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Charting the Tide, Week 9 | Garbage Workers Anonoymous in Review

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Good things happened when Mr. Sims took off with the ball (and yes, he IS levitating that dirt clod with the power of his mind.)

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Randy Sartin-USA TODAY Sports

The 2014 Charting Project is the brainchild of Bill Connelly; check out his college football analytics blog, Football Study Hall.

But first, let’s talk about Cameron Robinson.

In case you were under a rock1 in the third quarter, you are probably aware that Cam Robinson suffered a lower leg injury on Saturday. Originally reported as a high-ankle sprain, it’s come out that the big man had surgery on Sunday to repair a torn ligament. As a result, the best-case scenario is he’s back in time for Mississippi State, but I suspect the Tide will be without the stud freshman until Auburn or even the postseason.

1 | Or taking a nap because you thought the game was over. Or passed out drunk. Or otherwise incapacitated.

So how big a deal is this going to be? Probably a big deal:

Offensive Performance With and Without Cam Robinson
Metric Before Injury After Injury
Plays 33 32
Overall Yards Per Play 9.5 4.8
Overall Success Rate 54.5% 43.8%
Rushing Attempts 16 24
Yards per Carry 4.9 4.4
Rushing Success Rate 56.3% 41.7%

That ain’t good. Robinson went down early in the 3rd, so this is effectively a first half / second half split. The most disturbing change up there is the nearly 5 yard drop in yards per play. Keep in mind, however, that Alabama was in run-out-the-clock mode for most of the second half, as evidenced by the shift from an even pass/rush balance in the first to a 25%/75% split in the second2. The more useful numbers here are the rushing splits, which reveal a half-yard drop in yards per carry and about a 15% drop in rushing success rate.

2 | This could also have happened because Robinson is pretty critical in pass protection, whereas Leon Brown is more known for his road-grading.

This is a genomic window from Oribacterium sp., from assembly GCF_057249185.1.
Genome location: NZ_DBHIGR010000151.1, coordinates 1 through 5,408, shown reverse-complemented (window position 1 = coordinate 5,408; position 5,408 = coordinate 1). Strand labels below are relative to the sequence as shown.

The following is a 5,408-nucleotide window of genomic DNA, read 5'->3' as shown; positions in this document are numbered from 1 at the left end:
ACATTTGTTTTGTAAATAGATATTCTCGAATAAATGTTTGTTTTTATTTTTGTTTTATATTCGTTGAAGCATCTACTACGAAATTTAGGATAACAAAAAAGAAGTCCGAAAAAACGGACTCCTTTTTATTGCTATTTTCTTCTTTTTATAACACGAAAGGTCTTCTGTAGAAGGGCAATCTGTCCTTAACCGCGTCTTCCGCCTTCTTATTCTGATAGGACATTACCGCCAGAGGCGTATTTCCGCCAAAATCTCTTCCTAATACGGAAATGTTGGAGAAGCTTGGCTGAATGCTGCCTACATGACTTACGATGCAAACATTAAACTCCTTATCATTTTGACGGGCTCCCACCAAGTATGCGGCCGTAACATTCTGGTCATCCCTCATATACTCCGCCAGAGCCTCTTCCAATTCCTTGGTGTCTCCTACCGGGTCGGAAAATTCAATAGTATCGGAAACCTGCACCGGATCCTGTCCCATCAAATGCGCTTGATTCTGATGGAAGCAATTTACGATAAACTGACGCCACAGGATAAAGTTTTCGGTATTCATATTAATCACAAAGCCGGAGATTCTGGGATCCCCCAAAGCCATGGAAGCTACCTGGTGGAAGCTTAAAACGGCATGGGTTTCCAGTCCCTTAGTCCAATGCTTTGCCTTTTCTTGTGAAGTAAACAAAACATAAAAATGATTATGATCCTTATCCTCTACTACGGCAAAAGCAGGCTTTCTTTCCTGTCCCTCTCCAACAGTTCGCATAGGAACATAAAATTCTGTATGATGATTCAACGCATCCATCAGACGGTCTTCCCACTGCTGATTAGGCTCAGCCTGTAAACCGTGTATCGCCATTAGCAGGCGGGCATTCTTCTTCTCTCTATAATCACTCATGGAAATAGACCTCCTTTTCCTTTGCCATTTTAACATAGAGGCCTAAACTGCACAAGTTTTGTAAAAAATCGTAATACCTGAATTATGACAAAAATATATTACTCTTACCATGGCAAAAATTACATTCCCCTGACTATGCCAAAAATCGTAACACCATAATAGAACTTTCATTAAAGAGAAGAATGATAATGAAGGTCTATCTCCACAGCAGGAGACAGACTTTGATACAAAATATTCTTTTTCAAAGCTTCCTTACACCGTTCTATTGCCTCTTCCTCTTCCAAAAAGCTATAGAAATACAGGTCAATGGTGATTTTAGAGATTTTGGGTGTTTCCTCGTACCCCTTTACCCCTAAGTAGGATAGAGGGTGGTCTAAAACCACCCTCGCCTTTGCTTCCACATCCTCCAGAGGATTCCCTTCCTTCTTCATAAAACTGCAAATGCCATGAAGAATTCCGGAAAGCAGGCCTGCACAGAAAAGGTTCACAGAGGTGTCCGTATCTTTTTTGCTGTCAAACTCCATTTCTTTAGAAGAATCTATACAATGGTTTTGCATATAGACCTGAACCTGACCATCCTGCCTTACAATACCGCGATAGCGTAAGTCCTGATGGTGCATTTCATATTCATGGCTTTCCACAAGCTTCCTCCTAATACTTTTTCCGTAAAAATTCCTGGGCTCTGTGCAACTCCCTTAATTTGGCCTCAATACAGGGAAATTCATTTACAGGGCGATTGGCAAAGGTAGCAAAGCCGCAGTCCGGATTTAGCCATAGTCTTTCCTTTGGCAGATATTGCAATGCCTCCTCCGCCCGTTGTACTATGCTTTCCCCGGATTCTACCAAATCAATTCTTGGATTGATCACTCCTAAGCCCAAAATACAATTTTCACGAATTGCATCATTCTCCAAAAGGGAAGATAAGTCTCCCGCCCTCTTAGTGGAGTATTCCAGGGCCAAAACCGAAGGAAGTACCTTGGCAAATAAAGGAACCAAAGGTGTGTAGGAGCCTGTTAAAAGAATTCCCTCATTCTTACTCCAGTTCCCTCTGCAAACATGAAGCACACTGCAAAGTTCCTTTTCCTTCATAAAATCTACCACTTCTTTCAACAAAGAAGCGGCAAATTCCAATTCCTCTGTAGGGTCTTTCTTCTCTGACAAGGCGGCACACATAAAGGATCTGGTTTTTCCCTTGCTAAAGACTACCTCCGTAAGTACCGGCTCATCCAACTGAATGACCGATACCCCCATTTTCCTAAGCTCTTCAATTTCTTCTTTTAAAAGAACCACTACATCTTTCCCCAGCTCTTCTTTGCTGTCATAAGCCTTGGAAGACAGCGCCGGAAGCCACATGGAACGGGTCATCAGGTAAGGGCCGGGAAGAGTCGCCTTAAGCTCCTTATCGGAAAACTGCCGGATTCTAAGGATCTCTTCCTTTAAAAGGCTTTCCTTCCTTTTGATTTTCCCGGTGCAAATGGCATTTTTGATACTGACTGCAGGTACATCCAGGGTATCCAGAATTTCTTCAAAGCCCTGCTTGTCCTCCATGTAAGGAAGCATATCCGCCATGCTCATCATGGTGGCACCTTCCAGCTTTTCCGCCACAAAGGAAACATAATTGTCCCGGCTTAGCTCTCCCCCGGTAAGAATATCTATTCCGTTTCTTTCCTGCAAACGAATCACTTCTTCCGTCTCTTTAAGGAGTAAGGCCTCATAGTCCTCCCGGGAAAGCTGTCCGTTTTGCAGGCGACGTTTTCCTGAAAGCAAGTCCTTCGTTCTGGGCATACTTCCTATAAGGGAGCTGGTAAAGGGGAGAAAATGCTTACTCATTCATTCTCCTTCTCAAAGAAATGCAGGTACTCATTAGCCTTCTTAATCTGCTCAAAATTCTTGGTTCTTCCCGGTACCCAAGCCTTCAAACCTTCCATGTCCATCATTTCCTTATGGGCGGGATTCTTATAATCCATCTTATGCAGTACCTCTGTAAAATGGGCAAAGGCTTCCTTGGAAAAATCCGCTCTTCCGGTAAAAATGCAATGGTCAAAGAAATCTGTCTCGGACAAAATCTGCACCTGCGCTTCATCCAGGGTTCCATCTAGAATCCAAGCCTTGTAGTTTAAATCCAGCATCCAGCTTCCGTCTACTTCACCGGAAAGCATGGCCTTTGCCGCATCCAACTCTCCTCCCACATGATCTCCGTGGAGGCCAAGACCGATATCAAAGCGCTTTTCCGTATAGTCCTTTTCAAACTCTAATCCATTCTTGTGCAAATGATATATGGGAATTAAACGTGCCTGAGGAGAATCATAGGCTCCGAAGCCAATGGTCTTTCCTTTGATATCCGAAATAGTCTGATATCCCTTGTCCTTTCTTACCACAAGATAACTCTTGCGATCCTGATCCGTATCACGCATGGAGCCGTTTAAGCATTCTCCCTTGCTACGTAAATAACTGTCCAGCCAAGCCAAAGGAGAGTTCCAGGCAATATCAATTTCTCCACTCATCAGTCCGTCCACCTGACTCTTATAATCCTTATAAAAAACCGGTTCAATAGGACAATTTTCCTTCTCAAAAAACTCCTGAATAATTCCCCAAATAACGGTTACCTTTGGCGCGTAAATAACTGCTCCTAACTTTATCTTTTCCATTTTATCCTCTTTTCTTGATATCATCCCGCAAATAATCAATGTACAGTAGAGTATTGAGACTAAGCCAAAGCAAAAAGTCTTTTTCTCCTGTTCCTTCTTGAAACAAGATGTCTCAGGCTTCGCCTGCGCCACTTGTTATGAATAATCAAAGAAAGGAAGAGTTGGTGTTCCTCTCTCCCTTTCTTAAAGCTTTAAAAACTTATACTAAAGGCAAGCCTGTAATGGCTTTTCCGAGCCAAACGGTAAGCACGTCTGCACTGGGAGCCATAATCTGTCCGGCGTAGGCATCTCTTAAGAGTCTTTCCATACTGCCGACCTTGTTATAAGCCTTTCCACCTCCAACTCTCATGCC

This drop wasn’t just the absence of Robinson — Kiffin got a little cute with his playcalling on the drive Robinson went out, Tennessee was probably expecting the run given the game situation, and they were just playing better on defense than they did in the first half — but this is something to watch for against LSU. All that being said, I thought Leon Brown and Bradley Bozeman did pretty well given the circumstances, and hopefully the reps at their new positions over the next two weeks gets everything settled down in time for the Tigers.

The Goods

Confused?

  • Air Yards — The down-the-field or vertical yardage gained on a pass play as a result of the quarterback’s throw (i.e., prior to the receiver’s involvement), as measured from the line of scrimmage. So for forward passes thrown behind the line of scrimmage, the Air Yardage would be negative. This metric is also tracked on incomplete passes — underthrown balls are measured from where the ball lands, and overthrown balls from where the intended receiver is. Balls tipped at the line or thrown away are not measured. The companion statistic on completed passes is yards after catch — the sum of Air Yards and yards after catch on a completed pass equals the yardage gained on the play.